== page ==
Here’s a link to a recent practice tips article by Ken McLeod encouraging simple meditating. Ken is my one of my favourite writers on meditation as part of a spiritual or developmental path.
I like Ken because he focuses on essentials. In this post he’s reminding us not to look for or value consistency in how our practice, our meditation, goes. He could as easily have called the post Keep It Simple. The essence of practice is to do it as it is each time we sit formally, or each time we look inward in the moment.
The essence of practice is to be aware of a phenomenon whether breath, mind flow or awareness itself in his examples; to notice when our awareness has wandered and then to bring awareness back to our target. That’s all.
His example of confusion between teacher and student in following the breath is wryly amusing. The teacher has instructed that students should watch the breath and count each breath. If they get distracted or when they get to ten, they are to restart the count. The student is worried that she never gets past five and is constantly restarting her count.
The teacher (perhaps a trainee?) wonders why she’s worried as she’s doing exactly what she was taught! (There is a whole other blog (at least) on how unspoken presuppositions get in the way of clear communication.)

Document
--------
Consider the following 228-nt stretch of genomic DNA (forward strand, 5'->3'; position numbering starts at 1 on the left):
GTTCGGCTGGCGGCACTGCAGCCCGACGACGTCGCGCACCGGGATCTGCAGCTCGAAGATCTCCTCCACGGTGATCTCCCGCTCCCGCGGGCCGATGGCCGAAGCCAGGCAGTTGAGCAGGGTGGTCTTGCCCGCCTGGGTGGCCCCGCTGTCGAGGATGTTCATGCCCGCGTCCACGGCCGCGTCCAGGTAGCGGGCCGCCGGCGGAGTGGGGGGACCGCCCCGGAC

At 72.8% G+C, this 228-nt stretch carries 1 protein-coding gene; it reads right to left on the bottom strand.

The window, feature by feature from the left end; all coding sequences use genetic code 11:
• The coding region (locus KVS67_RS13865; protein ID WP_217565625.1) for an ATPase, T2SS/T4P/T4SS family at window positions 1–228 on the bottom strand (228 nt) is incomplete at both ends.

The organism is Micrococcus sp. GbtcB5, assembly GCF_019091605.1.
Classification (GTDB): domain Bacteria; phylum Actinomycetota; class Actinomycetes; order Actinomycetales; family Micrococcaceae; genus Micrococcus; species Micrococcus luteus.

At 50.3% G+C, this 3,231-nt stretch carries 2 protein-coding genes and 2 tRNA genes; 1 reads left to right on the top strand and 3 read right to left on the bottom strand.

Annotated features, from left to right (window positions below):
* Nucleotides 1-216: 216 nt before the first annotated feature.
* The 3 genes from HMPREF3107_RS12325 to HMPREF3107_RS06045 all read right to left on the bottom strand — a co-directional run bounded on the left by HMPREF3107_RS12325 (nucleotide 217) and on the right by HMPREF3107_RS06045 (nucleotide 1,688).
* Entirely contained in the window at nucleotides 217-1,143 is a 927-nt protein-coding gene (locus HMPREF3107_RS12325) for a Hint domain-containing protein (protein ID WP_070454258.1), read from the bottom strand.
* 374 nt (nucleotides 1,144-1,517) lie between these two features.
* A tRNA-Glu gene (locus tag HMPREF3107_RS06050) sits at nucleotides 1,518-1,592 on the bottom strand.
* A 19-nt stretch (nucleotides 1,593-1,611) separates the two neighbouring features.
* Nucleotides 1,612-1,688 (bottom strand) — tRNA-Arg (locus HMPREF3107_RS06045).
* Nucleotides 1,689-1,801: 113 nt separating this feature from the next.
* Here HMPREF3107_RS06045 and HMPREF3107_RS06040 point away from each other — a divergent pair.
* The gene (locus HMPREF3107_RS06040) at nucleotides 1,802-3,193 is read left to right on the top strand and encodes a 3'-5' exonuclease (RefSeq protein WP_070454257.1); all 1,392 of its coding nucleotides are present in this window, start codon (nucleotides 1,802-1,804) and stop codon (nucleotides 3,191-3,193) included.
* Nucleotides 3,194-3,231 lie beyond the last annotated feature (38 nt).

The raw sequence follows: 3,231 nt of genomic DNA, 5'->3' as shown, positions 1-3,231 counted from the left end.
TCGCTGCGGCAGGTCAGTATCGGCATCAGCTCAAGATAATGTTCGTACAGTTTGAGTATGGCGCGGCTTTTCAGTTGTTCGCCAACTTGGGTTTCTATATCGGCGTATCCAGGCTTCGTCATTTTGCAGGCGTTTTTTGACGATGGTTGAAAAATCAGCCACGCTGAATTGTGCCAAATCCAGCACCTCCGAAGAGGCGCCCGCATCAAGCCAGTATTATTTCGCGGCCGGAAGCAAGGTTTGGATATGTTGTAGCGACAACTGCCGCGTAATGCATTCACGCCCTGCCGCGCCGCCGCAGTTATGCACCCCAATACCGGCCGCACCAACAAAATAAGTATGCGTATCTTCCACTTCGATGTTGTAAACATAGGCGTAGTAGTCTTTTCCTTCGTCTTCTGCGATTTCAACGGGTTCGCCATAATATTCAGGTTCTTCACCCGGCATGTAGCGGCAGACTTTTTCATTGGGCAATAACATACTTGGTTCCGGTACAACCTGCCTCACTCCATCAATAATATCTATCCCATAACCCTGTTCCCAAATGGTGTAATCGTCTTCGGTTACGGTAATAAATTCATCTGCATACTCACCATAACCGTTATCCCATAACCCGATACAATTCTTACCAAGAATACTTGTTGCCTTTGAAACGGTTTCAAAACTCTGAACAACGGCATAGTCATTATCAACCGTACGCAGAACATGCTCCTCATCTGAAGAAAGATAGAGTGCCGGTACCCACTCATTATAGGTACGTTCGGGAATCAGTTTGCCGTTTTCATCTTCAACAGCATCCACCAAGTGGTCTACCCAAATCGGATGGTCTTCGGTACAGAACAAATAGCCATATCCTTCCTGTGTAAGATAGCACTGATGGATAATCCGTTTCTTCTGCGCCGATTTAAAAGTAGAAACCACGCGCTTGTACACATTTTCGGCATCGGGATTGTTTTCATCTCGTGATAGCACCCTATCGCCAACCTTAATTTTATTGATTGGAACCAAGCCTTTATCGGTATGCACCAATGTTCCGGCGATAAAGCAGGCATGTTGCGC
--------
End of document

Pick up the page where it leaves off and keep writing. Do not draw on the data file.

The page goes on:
Obviously the student has understood, as I did when I first encountered this instruction many years ago, that the goal is to get to ten! Nope. The “goal” is to be aware, notice the movement of awareness, return awareness to the chosen object. That’s all.
As Ken says:
“Consistency, stability, focus, etc. We think of these as qualities that we can develop in our meditation, or in our attention. But when I look closely at my own experience, I don’t find any of these qualities and I haven’t experienced any of them. Subjectively, my meditation is a mess. Stuff pops up unexpectedly all the time. Thoughts appear and disappear, sometimes like a herd of elephants, sometimes like ants, sometimes like mist. Different emotions sing their siren songs. A plane passes overhead, or a car starts up, or the sprinklers turn on. Sometimes I’m comfortable sitting, sometimes I’m not and I’m aware of heat and tension and agitation in different parts of my body. When any of these thoughts, feelings or sensations hook me, I’m in another world and I only realize that I’ve been distracted after the fact.
I’ve given up trying to have consistent attention, stable attention or even a clear focus. When I notice that I’m not meditating, I just come back. That’s all.”
So when practicing, minimise your expecting or desiring of a particular flavour of meditation. Remember: simple meditating! The conscious lesson is in the monitoring of attention and in the unpredictability of each sitting; of each moment. The unconscious learning is simply the growing scope of self monitoring. Changes will happen.
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